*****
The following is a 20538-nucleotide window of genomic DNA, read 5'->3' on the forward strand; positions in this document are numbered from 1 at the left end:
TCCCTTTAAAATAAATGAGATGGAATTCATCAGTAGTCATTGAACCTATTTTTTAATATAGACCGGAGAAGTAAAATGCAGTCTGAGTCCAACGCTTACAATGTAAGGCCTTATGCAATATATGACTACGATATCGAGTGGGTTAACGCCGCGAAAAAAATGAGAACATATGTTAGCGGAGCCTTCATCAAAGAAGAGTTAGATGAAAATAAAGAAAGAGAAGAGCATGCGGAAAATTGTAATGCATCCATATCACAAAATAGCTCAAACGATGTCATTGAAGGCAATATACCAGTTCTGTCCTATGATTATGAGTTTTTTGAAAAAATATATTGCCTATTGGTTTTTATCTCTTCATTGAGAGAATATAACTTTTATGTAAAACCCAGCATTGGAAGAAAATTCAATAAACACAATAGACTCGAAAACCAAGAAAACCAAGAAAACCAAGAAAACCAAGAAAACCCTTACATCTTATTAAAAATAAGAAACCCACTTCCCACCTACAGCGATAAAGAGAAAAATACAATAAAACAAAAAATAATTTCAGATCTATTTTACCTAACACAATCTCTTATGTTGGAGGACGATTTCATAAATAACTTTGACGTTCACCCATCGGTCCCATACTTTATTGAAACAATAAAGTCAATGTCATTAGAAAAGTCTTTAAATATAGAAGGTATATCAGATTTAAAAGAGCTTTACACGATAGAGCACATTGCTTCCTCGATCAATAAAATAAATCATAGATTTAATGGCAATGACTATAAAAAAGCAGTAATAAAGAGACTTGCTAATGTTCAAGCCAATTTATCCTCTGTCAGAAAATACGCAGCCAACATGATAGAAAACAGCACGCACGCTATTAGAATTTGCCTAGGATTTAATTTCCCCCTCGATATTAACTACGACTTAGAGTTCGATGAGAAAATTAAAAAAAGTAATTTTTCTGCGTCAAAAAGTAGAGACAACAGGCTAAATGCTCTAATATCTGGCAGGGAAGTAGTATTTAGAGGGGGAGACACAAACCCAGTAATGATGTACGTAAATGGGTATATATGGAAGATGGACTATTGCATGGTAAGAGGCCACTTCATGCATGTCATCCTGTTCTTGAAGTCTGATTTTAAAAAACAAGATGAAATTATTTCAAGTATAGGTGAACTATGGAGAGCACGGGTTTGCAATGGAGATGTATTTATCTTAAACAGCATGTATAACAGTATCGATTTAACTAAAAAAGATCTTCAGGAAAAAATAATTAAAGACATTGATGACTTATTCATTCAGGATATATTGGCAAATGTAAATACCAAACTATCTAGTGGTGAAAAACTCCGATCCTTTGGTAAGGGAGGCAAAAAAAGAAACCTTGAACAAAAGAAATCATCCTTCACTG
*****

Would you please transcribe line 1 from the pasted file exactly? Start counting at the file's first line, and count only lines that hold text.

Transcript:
The following is a 20538-nucleotide window of genomic DNA, read 5'->3' on the forward strand; positions in this document are numbered from 1 at the left end: